For Heart Health, Look to the Gut

Gut bacteria linked to weight, body fat, cholesterol levels


The tiny microbes living in your digestive system may actually have a big impact on the health of your heart.

A new study from the Netherlands found that gut bacteria may affect patients’ weight, body fat and cholesterol levels — factors all necessary for optimum heart health.

"Our study provides new evidence that microbes in the gut are strongly linked to the blood level of HDL (good cholesterol) and triglycerides and may be added as a new risk factor for abnormal blood lipids, in addition to age, gender, BMI and genetics," said lead study author Jingyuan Fu, PhD, an associate professor of genetics at University Medical Center Groningen in the Netherlands, in a press release.

The digestive system and gut bacteria have a symbiotic relationship. The trillions of microbes present in the gut help the body digest food and train the immune system to fight against harmful bacteria.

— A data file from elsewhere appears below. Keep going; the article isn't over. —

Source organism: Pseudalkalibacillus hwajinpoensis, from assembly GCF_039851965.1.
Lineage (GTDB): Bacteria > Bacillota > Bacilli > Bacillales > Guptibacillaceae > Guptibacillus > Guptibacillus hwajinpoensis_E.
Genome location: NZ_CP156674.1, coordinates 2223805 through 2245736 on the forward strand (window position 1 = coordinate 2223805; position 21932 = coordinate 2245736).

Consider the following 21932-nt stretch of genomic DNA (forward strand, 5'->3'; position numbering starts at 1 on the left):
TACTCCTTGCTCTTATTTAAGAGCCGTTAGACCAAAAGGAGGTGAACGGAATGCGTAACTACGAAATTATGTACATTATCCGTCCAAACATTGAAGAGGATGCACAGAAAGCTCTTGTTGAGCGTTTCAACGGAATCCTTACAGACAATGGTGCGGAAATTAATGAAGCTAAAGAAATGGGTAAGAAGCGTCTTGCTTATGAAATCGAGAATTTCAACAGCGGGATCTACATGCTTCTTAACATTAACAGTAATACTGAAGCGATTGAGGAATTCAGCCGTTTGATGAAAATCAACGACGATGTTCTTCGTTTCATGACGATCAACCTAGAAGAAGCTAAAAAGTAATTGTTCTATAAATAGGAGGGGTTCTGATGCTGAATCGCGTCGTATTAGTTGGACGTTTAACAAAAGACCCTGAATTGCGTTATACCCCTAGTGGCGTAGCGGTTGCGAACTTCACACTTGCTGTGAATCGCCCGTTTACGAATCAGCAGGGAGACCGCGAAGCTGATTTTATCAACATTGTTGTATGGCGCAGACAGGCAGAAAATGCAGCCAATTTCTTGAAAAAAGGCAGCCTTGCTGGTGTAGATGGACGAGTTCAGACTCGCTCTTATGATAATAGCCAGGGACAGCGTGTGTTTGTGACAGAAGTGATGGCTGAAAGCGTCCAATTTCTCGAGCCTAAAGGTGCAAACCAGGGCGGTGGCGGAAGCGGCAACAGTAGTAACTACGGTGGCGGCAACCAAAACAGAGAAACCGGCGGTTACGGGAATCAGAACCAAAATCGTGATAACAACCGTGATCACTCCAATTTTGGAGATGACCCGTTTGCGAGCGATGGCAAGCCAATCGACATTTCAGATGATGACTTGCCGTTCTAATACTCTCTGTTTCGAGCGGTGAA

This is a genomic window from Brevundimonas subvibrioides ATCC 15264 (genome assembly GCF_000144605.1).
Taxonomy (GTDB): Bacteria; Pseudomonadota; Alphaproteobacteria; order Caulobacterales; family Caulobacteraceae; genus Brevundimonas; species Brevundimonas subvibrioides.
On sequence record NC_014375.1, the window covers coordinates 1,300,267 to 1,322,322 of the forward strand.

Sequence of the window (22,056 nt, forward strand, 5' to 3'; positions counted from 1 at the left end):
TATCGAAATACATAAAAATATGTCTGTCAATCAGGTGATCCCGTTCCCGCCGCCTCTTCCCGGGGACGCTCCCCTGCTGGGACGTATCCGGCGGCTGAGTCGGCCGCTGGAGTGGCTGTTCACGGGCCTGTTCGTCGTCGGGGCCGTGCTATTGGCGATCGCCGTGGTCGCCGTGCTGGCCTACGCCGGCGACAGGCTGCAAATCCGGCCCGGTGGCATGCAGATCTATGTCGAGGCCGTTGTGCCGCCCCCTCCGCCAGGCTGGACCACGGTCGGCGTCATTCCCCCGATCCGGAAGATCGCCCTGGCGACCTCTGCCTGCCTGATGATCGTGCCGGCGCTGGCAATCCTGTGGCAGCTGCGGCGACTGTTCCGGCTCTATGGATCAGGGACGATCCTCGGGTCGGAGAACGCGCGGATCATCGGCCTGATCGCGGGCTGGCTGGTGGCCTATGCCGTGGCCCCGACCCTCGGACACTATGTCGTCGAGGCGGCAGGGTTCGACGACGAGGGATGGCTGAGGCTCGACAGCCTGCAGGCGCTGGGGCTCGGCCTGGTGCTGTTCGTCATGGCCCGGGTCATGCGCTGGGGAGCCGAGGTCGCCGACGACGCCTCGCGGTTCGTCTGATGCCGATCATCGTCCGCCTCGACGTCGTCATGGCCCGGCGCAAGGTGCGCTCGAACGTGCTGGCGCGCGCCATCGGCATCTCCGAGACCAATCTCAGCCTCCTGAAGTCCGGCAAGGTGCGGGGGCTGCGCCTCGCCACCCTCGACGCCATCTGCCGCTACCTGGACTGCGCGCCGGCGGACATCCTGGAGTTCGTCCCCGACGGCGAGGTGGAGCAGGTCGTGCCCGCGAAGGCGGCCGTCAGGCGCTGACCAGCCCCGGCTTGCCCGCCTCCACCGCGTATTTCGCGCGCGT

According to these researchers, the gut's bacterial community is sometimes even referred to as an additional organ because of its vital role in health.

Dr. Fu and team used a technique called deep sequencing technology on 893 patients to look at the health effects of gut bacteria.

These researchers identified 34 different types of bacteria that affected levels of body fat or blood fats like triglycerides and HDL cholesterol. High levels of HDL cholesterol have previously been linked to a decreased risk of heart disease.

Gut bacteria had little effect on LDL (or bad cholesterol) levels, however. High levels of LDL cholesterol have previously been linked to an increased risk of heart disease.

Despite these findings, the potential health effects of gut bacteria still remain largely unknown.

"As less than 30 percent of bacteria in the human gut have been cultured, we know very little about who they are and what they do," Dr. Fu said. "With state-of-art deep sequencing technology, we are now able to identify them. We also hope our findings inspire microbiologists to continue to research the function of these bacteria and their specific role in the regulation of lipid metabolism."

This study was published Sept. 10 in the journal Circulation Research.

This research was funded by the Technological Top Institute Food and Nutrition, the Netherlands Organization for Scientific Research and the European Community's Health Seventh Framework Programme. No conflicts of interest were disclosed.